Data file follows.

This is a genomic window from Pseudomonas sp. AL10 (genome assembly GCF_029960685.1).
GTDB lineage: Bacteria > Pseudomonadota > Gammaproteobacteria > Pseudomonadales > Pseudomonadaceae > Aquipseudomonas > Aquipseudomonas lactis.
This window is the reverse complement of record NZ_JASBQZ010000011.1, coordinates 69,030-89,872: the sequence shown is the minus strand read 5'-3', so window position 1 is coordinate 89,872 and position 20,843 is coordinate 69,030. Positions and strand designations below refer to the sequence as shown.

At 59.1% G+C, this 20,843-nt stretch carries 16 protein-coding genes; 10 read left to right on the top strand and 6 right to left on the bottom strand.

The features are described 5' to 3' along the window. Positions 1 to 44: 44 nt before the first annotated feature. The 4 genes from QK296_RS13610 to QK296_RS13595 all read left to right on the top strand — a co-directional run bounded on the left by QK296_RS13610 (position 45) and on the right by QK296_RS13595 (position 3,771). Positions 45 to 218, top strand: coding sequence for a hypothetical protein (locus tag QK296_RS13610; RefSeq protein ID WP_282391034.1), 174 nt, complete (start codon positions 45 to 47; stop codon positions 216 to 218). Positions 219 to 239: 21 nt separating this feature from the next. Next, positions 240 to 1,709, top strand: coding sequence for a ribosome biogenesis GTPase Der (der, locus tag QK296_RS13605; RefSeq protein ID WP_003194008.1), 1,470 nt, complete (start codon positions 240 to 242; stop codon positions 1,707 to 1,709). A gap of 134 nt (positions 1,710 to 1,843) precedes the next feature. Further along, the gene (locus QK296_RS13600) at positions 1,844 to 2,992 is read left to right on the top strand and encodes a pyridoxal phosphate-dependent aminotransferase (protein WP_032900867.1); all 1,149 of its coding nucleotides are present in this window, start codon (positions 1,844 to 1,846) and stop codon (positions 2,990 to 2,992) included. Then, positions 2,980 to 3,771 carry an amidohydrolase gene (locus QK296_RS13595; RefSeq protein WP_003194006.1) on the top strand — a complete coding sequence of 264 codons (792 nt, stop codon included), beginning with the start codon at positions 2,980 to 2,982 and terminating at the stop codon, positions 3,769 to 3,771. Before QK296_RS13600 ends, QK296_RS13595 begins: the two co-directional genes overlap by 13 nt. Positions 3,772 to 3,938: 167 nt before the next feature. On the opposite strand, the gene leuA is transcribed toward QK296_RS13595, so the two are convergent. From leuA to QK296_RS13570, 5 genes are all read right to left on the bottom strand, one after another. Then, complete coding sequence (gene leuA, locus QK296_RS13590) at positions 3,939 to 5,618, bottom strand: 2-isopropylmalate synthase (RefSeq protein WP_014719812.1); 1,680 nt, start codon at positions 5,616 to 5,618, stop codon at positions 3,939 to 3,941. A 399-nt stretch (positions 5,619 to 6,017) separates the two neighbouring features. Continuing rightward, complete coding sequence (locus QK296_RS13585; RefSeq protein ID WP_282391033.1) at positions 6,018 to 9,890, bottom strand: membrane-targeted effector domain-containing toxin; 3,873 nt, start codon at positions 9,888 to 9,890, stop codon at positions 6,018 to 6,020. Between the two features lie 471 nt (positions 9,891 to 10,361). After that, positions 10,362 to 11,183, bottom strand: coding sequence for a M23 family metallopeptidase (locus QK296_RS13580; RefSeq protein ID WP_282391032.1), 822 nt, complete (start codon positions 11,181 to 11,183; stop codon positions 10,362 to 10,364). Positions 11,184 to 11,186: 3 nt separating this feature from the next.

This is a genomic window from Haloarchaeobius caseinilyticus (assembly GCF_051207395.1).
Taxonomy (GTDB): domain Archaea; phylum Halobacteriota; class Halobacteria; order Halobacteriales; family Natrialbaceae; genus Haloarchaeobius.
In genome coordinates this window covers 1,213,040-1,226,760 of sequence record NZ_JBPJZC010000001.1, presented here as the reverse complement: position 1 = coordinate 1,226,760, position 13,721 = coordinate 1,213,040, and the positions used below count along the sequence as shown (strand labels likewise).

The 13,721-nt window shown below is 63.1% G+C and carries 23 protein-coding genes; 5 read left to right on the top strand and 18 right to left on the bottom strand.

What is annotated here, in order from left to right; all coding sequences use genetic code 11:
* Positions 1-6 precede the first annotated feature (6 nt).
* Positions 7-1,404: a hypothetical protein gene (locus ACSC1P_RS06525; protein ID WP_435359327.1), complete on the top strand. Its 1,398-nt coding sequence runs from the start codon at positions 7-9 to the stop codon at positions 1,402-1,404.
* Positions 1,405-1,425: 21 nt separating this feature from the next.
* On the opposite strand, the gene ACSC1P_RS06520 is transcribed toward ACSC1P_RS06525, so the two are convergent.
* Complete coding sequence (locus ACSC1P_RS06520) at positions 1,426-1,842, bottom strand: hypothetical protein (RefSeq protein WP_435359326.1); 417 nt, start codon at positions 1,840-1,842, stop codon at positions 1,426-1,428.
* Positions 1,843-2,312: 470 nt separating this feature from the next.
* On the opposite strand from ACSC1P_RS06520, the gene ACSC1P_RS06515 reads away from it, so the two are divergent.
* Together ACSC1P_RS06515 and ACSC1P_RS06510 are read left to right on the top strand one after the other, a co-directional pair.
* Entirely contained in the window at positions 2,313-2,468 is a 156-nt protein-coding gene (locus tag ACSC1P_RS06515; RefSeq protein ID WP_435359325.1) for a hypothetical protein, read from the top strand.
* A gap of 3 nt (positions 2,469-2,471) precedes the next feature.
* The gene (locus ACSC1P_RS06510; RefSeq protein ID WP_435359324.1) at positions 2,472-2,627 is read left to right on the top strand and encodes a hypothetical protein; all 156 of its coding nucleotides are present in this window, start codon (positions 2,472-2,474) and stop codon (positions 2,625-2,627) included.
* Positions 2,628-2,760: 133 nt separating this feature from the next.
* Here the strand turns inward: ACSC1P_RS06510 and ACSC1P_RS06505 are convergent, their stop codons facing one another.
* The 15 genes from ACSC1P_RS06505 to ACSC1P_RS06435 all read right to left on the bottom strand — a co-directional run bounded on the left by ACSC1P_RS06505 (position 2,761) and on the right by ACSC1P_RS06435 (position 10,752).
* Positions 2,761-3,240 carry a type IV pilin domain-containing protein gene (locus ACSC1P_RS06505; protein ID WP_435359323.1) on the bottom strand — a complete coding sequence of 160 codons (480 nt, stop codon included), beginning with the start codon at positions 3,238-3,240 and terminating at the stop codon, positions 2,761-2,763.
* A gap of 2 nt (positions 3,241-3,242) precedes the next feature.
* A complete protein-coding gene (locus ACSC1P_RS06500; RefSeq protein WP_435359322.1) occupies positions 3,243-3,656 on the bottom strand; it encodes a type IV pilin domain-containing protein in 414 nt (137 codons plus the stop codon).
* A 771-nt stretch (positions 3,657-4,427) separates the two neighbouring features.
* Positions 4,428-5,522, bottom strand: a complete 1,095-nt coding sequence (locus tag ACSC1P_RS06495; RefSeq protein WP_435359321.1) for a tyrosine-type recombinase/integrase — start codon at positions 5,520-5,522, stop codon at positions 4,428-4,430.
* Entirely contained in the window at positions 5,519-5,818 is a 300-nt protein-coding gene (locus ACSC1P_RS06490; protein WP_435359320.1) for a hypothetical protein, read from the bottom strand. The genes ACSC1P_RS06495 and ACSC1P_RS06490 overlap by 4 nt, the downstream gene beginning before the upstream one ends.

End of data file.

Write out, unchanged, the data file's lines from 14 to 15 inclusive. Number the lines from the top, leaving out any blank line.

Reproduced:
* On the opposite strand, the gene ACSC1P_RS06520 is transcribed toward ACSC1P_RS06525, so the two are convergent.
* Complete coding sequence (locus ACSC1P_RS06520) at positions 1,426-1,842, bottom strand: hypothetical protein (RefSeq protein WP_435359326.1); 417 nt, start codon at positions 1,840-1,842, stop codon at positions 1,426-1,428.